In 1973, Iraq began an all-out assault on illiteracy. Thousands of Iraqis were sent overseas to obtain advanced degrees. They, in turn, came back to Iraq to educate the next generation of educators.

In the 1980s, the Iraqi education system was universally acknowledged by the U.N. and many international education organizations as the best in the world for developing countries. Officials from many nations visited Iraq and took notes at how the system worked. These facts have simply been ignored in the past few years in re-writing the history of Iraq.

An interesting part of the Ba’ath education system was its secular approach. Students received a first-class education regardless of their religious affiliation. Females attended school regularly and did not have to wear a veil if they did not choose. Today’s Iraqi education experience is far different. Few females attend class. In most areas, they are compelled to wear veils, ever if they’ve never worn one in their lives. And, they mostly have to be escorted to school by two male family members.

By 1990, the literacy rate in Iraq had grown from about 40% in 1973, to almost 90% This success rate was unheard of in the Arab world.

Because of the Iraqi education system, engineers, professors, scientists and doctors were being churned out regularly. In other words, by 1990, Iraq was the most by far advanced Arab country. This fact alone was enough to upset the U.S. The occupation of Kuwait was only a convenient excuse to destroy all educational facilities in Iraq.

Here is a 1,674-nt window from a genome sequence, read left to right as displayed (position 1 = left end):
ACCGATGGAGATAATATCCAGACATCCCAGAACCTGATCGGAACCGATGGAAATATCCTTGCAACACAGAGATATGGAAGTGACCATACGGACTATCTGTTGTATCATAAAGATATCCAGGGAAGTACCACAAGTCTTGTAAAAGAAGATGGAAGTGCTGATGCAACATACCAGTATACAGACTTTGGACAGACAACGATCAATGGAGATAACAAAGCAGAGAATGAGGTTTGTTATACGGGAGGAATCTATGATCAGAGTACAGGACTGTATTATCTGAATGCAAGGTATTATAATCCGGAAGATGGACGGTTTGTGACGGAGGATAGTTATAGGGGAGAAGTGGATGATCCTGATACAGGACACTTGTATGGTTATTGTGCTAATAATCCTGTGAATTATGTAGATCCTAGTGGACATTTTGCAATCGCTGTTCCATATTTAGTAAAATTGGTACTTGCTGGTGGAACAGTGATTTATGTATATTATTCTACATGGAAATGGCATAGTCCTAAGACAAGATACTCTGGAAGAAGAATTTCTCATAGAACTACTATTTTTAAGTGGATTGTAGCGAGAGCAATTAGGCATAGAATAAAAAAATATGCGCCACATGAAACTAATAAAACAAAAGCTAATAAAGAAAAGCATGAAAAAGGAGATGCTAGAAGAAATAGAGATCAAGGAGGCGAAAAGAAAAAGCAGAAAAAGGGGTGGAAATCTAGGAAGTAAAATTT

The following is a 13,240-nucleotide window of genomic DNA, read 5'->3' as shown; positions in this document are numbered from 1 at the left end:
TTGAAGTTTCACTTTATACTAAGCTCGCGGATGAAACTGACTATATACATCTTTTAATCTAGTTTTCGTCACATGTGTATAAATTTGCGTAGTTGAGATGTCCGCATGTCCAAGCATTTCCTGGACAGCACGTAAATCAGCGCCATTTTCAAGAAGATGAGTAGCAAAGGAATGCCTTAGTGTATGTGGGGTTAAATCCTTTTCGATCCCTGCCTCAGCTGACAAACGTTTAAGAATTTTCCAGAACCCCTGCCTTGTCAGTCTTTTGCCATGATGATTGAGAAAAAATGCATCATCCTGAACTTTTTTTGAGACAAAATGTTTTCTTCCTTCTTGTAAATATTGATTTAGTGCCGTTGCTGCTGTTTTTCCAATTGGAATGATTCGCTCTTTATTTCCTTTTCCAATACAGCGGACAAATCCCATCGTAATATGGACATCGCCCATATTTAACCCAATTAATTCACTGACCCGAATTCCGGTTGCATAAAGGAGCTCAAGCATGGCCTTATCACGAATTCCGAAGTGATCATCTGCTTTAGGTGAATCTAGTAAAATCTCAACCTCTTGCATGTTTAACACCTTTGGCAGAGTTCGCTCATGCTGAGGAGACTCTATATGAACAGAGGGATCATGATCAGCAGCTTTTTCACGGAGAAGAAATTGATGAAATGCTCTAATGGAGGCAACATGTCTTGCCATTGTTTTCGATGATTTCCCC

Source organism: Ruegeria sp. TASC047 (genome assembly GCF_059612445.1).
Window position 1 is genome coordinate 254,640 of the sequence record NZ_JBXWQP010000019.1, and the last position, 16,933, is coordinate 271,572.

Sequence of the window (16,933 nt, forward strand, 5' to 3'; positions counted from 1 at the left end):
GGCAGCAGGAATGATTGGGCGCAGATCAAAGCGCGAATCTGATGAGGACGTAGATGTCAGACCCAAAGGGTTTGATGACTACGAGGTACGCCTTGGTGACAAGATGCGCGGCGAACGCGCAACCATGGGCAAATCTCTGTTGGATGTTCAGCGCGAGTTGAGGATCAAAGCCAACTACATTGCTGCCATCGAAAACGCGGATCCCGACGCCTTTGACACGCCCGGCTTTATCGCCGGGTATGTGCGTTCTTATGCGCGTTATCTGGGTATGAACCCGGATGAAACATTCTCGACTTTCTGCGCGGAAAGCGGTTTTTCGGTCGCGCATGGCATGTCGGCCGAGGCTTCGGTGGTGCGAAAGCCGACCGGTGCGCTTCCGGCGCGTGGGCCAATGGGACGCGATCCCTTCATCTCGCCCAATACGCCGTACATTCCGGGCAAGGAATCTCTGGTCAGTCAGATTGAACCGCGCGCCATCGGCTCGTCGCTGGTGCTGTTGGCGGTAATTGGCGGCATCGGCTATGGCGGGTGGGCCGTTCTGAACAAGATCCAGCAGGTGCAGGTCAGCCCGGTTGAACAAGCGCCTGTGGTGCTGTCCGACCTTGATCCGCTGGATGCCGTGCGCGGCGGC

On January 16, 1991, Iraq had the most-educated public in the history of the Arab world. Then the bombs fell.

The embargo years kept the Iraqi education system in a dysfunctional mode. There were few books. When the pencils ran out, there were no more. For 12 years, Iraq was unable to import pencils. The U.S. disallowed them from being sent to Iraq. When some human rights groups broke the U.S. law against the embargo and went to Iraq with humanitarian goods, the Iraqis main requests were for medicine and pencils. Imagine any school system in the developed countries not having an instrument for its students to write with. The amazing part of this story is that Iraq still attempted to educate its public during these years without imploding.

Before the illegal March 2003 invasion, I stated many time, "The U.S. will rewrite that country’s history. They’ll change all the textbooks." Again, cries of "Lagauche is crazy" came forth. "Oh no, we just want to make sure the madman doesn’t unleash his stock of WMD on us. We don’t want to change their history," was the mainstream thought of the day. Well, the "madman" had no WMD and Lagauche was not crazy. Today, there is a full-court press on rewriting the history of Iraq and the new history is as false as the Iraqi WMD.